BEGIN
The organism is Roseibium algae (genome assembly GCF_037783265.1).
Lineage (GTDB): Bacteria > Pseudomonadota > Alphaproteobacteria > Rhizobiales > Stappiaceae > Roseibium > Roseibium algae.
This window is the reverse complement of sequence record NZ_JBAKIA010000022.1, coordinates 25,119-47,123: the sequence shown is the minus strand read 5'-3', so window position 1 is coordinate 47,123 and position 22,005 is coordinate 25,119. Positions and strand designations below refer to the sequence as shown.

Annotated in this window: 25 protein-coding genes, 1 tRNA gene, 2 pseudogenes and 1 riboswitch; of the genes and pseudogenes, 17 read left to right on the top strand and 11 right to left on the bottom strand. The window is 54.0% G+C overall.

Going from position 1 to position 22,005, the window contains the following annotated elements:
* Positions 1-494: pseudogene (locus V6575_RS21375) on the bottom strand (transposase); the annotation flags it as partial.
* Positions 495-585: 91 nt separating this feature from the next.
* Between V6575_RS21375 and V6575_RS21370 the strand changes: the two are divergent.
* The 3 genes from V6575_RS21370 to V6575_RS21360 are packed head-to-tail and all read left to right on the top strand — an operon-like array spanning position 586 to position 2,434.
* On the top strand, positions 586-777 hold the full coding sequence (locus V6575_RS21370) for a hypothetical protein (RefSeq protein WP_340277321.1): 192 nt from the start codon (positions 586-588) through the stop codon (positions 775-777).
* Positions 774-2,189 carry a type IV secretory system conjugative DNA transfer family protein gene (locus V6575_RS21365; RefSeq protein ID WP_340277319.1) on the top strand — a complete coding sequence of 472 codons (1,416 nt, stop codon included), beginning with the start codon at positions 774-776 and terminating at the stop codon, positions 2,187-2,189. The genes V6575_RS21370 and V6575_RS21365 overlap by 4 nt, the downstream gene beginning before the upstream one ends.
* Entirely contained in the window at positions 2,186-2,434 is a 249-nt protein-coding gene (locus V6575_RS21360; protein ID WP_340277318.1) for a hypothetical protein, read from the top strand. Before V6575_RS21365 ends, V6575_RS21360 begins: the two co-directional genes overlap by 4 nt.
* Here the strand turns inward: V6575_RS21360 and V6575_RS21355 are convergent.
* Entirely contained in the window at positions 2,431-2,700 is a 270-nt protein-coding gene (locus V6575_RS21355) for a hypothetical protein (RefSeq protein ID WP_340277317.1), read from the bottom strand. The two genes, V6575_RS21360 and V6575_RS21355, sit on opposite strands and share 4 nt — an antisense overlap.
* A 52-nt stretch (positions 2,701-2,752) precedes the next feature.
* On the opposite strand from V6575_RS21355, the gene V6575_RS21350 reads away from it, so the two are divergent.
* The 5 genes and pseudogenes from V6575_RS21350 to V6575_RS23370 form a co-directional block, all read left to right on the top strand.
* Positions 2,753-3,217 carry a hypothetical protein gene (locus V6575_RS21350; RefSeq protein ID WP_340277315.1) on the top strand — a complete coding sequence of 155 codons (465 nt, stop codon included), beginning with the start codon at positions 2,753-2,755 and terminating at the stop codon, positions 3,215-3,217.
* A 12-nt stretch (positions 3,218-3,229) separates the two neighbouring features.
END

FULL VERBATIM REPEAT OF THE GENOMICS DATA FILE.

The organism is Roseibium algae (genome assembly GCF_037783265.1).
Lineage (GTDB): Bacteria > Pseudomonadota > Alphaproteobacteria > Rhizobiales > Stappiaceae > Roseibium > Roseibium algae.
This window is the reverse complement of sequence record NZ_JBAKIA010000022.1, coordinates 25,119-47,123: the sequence shown is the minus strand read 5'-3', so window position 1 is coordinate 47,123 and position 22,005 is coordinate 25,119. Positions and strand designations below refer to the sequence as shown.

Annotated in this window: 25 protein-coding genes, 1 tRNA gene, 2 pseudogenes and 1 riboswitch; of the genes and pseudogenes, 17 read left to right on the top strand and 11 right to left on the bottom strand. The window is 54.0% G+C overall.

Going from position 1 to position 22,005, the window contains the following annotated elements:
* Positions 1-494: pseudogene (locus V6575_RS21375) on the bottom strand (transposase); the annotation flags it as partial.
* Positions 495-585: 91 nt separating this feature from the next.
* Between V6575_RS21375 and V6575_RS21370 the strand changes: the two are divergent.
* The 3 genes from V6575_RS21370 to V6575_RS21360 are packed head-to-tail and all read left to right on the top strand — an operon-like array spanning position 586 to position 2,434.
* On the top strand, positions 586-777 hold the full coding sequence (locus V6575_RS21370) for a hypothetical protein (RefSeq protein WP_340277321.1): 192 nt from the start codon (positions 586-588) through the stop codon (positions 775-777).
* Positions 774-2,189 carry a type IV secretory system conjugative DNA transfer family protein gene (locus V6575_RS21365; RefSeq protein ID WP_340277319.1) on the top strand — a complete coding sequence of 472 codons (1,416 nt, stop codon included), beginning with the start codon at positions 774-776 and terminating at the stop codon, positions 2,187-2,189. The genes V6575_RS21370 and V6575_RS21365 overlap by 4 nt, the downstream gene beginning before the upstream one ends.
* Entirely contained in the window at positions 2,186-2,434 is a 249-nt protein-coding gene (locus V6575_RS21360; protein ID WP_340277318.1) for a hypothetical protein, read from the top strand. Before V6575_RS21365 ends, V6575_RS21360 begins: the two co-directional genes overlap by 4 nt.
* Here the strand turns inward: V6575_RS21360 and V6575_RS21355 are convergent.
* Entirely contained in the window at positions 2,431-2,700 is a 270-nt protein-coding gene (locus V6575_RS21355) for a hypothetical protein (RefSeq protein ID WP_340277317.1), read from the bottom strand. The two genes, V6575_RS21360 and V6575_RS21355, sit on opposite strands and share 4 nt — an antisense overlap.
* A 52-nt stretch (positions 2,701-2,752) precedes the next feature.
* On the opposite strand from V6575_RS21355, the gene V6575_RS21350 reads away from it, so the two are divergent.
* The 5 genes and pseudogenes from V6575_RS21350 to V6575_RS23370 form a co-directional block, all read left to right on the top strand.
* Positions 2,753-3,217 carry a hypothetical protein gene (locus V6575_RS21350; RefSeq protein ID WP_340277315.1) on the top strand — a complete coding sequence of 155 codons (465 nt, stop codon included), beginning with the start codon at positions 2,753-2,755 and terminating at the stop codon, positions 3,215-3,217.
* A 12-nt stretch (positions 3,218-3,229) separates the two neighbouring features.